I would say this is true and its importance cannot be overestimated. Regard this as the essential core value, and don’t waste your time and energy trying to question it, much less change it.

For a number of schools, sports are money-makers. Whether any of them allow sports money to help out any other part of the school, I don’t know (though it wouldn’t surprise me if the answer is “no”).

Football teams that do well probably bring in way larger donations from alumni to the endowment fund. It probably is money well spent.

Coaching salary cut --> can’t compete for best coaches --> recruitment & gameplay suffers --> fewer football wins and bowl games --> TV revenue and alumni contributions fall --> net $ lost for university.

How to fix this? Convince alumni donors to contribute money based on academic measures rather than athletic team performance. Best of luck with that.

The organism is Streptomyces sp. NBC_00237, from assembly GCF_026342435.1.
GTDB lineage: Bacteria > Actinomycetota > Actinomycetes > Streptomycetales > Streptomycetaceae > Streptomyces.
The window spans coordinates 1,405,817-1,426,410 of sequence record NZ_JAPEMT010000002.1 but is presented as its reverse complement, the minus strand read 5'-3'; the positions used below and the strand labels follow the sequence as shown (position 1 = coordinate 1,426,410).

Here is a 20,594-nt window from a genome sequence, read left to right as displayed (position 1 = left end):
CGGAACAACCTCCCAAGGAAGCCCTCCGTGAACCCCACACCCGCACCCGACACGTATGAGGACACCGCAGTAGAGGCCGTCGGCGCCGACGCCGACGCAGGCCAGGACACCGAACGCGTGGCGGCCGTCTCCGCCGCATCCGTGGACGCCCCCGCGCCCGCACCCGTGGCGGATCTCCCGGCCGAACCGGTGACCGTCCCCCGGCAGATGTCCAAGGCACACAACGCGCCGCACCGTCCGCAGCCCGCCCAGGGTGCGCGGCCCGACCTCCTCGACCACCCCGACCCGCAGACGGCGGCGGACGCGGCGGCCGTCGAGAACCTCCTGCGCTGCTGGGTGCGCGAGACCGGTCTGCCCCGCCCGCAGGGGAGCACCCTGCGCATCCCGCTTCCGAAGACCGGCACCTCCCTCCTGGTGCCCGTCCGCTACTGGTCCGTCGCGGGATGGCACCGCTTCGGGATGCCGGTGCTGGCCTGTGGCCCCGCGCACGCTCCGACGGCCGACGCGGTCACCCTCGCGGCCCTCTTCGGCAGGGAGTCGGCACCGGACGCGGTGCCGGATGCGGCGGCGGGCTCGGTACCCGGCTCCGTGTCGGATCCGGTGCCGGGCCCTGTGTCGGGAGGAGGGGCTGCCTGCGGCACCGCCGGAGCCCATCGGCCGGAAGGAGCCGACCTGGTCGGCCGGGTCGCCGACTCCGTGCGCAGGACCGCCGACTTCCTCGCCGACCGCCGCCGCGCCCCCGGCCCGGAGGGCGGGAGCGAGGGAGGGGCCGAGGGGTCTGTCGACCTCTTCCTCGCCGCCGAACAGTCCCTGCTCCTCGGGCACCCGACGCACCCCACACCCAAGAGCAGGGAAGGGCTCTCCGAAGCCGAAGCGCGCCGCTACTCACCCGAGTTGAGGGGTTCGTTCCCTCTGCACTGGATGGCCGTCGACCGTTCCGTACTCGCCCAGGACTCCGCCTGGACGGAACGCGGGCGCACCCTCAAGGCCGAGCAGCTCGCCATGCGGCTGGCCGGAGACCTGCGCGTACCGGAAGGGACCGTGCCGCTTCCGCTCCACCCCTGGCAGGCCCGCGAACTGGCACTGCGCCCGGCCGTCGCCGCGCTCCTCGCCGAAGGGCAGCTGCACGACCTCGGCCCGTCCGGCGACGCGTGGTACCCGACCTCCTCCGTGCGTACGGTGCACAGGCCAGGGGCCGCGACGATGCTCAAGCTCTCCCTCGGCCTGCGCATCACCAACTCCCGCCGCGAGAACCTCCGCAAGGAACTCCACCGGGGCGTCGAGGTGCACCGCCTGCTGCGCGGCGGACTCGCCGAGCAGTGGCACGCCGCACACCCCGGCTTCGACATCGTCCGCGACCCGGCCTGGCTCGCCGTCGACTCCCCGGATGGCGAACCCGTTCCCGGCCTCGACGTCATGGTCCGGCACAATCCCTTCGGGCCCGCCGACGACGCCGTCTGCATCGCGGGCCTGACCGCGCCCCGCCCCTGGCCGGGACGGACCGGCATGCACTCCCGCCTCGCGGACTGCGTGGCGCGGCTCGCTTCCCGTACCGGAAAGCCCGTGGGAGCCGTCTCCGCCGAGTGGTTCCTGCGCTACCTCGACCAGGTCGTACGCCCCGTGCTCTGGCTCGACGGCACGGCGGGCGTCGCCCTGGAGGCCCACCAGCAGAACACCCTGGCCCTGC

A very high percentage of coach’s salaries comes from non-state funded sources. High profile coaches have “shoe contracts”, coaches shows and other methods from which the bulk of the their funding is derived.

Also, successful programs can raise the profile of a college and make recruiting (even for non-athletes) easier. See this article about UConn, for instance. It’s had a lot of success in basketball and now is getting lots of applications from outside the state. (When I was in high school, it was derided as a cow college and a safety school.)

Our state has a website that lets you look up all state employee salaries. Mine’s even on there, as a lowly PhD student. According to this website, my school’s coach makes $1.5 million. But he also does some coach’s shows. So I’m guess that $1.5 million is a lower bound.